Following the news of U.S. Immigration & Customs Enforcement (ICE) raids in Nebraska and Minnesota on facilities that included vegetable, livestock and grain processing plants as well as farms and ranches, the American Dairy Coalition issued the following guidelines from its general counsel, Michael Best, on what a business should do if ICE shows up.
How to handle an ICE visit: Pre-arrival
• Have pre-visit protocol in place, such as who will meet with the government officials, contact numbers for priority contacts (attorney, owner, managers).
• Train the receptionist and any staff who normally meet visitors on the visit protocols.
How to handle an ICE visit: Arrival
• Ask agents why they are at the business.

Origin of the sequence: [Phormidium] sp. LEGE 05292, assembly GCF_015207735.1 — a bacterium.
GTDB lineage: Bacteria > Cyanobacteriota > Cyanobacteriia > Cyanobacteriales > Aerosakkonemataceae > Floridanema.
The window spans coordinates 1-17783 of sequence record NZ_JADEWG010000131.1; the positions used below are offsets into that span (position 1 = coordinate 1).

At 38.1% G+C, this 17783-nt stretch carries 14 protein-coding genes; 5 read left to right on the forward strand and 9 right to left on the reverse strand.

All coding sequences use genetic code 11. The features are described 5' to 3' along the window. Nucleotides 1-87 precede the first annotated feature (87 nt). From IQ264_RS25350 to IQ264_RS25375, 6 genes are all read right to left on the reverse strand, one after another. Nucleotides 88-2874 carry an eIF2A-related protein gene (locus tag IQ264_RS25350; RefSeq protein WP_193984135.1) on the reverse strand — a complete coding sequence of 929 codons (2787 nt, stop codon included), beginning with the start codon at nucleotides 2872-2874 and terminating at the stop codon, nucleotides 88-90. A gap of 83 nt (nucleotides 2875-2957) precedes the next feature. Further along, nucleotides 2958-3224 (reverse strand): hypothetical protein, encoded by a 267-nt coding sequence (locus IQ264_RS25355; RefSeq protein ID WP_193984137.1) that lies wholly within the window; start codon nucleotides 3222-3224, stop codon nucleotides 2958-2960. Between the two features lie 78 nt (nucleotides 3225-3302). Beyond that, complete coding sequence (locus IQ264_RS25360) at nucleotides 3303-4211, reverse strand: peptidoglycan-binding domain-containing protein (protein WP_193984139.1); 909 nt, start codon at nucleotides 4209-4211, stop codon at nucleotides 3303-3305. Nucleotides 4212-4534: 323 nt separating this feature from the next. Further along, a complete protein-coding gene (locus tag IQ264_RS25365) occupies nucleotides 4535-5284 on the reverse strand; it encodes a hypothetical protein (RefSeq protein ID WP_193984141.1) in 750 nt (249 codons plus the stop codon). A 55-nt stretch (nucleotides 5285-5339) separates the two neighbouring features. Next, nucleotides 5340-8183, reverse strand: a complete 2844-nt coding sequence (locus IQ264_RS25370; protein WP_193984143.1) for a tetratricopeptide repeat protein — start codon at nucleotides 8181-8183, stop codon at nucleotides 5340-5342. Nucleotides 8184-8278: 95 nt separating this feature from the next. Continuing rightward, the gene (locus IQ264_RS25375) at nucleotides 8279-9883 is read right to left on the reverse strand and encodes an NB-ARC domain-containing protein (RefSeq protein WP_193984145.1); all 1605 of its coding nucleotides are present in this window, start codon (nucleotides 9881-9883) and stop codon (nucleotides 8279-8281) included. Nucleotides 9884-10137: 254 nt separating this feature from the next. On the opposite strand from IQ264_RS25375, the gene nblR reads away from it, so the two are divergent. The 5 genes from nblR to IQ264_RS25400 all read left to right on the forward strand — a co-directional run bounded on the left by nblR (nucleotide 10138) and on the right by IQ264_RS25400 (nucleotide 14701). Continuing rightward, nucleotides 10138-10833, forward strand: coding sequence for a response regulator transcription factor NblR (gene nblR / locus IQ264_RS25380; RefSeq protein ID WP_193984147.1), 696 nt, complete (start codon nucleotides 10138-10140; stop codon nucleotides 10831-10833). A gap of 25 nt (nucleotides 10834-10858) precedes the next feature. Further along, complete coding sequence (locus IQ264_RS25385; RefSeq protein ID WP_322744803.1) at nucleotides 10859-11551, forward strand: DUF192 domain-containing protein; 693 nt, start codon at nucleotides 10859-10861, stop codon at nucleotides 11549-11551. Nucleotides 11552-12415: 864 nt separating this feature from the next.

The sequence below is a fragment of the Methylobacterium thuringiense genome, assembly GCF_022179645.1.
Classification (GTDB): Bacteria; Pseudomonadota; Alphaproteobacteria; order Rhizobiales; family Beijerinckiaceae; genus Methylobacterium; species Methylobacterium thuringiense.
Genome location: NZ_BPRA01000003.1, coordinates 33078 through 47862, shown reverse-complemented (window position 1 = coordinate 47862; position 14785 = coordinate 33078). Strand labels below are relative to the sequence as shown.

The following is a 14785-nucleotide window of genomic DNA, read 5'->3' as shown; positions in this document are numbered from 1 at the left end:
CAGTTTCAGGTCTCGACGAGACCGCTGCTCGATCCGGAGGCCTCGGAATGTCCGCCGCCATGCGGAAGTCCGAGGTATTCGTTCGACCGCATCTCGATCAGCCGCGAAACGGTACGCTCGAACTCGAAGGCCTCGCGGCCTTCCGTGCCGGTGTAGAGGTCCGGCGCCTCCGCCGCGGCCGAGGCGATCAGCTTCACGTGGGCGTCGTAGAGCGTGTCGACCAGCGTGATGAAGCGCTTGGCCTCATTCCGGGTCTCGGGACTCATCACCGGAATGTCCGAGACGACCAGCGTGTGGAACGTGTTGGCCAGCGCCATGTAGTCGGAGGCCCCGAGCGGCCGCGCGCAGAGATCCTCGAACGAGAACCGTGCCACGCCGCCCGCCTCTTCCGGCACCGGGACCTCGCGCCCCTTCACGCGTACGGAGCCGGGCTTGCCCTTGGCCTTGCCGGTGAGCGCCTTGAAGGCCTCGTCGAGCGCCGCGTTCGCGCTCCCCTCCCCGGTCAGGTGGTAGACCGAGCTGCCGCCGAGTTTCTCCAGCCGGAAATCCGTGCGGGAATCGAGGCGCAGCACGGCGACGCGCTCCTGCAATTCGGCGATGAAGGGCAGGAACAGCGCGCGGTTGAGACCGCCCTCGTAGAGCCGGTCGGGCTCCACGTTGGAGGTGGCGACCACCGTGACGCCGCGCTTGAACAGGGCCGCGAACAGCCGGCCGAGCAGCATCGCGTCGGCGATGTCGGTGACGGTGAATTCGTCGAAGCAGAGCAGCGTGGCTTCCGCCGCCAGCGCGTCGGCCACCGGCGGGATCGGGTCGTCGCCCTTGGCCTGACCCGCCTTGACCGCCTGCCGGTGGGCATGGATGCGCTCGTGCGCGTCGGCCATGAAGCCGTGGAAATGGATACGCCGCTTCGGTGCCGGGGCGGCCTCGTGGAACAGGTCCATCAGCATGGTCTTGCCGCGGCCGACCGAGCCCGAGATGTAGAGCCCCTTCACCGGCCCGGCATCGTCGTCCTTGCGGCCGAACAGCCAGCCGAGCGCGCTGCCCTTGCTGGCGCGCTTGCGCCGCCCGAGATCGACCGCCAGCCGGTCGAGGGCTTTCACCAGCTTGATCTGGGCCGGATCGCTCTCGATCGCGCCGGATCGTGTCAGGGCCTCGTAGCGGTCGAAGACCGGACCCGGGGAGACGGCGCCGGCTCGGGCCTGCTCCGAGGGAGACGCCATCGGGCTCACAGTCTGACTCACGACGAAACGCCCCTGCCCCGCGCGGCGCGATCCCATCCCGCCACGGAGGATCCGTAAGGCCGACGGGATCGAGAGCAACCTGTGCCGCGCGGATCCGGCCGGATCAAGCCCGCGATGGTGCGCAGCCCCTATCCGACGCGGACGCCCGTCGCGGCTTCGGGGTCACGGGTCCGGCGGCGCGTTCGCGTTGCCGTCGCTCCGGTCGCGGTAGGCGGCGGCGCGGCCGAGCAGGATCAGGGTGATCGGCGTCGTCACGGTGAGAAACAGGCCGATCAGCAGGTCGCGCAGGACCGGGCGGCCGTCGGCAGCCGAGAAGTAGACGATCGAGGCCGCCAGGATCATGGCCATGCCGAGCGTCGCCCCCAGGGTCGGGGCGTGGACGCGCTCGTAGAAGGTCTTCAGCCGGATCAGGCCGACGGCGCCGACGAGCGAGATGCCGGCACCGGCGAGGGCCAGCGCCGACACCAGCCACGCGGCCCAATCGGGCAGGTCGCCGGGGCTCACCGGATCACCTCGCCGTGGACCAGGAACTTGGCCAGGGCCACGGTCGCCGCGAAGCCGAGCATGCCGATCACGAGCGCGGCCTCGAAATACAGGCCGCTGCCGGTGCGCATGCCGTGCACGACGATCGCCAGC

• Ask agents for identification, badge number and business card.
• Ask if agents can wait for the owner, manager or attorney to arrive or be present via telephone.
• Have agents wait in a waiting area or other non-production space.
• Immediately contact the owner, manager and/or attorney.
How to handle an ICE visit: Request for documents, person
• Agents may want to apprehend a person; ask to see arrest warrant.
• Bring the listed person to agents, if possible.
• Agents may ask for documents; ask to see subpoena or search warrant.
• Limit access to only the location or documents listed on the warrant.
• Make a copy of any documents before agents remove the documents.
• Accompany agents at all times.
How to handle an ICE visit: I-9 audit
• If agents request I-9 forms, they should provide a “Notice of Inspection” to you or a subpoena.
• You have three days to provide I-9 forms after receiving a Notice of Inspection.
• Contact legal counsel immediately to discuss the timing/location of I-9 turnover and possible corrections to I-9 forms.
• Locate I-9 forms; review; make corrections if needed.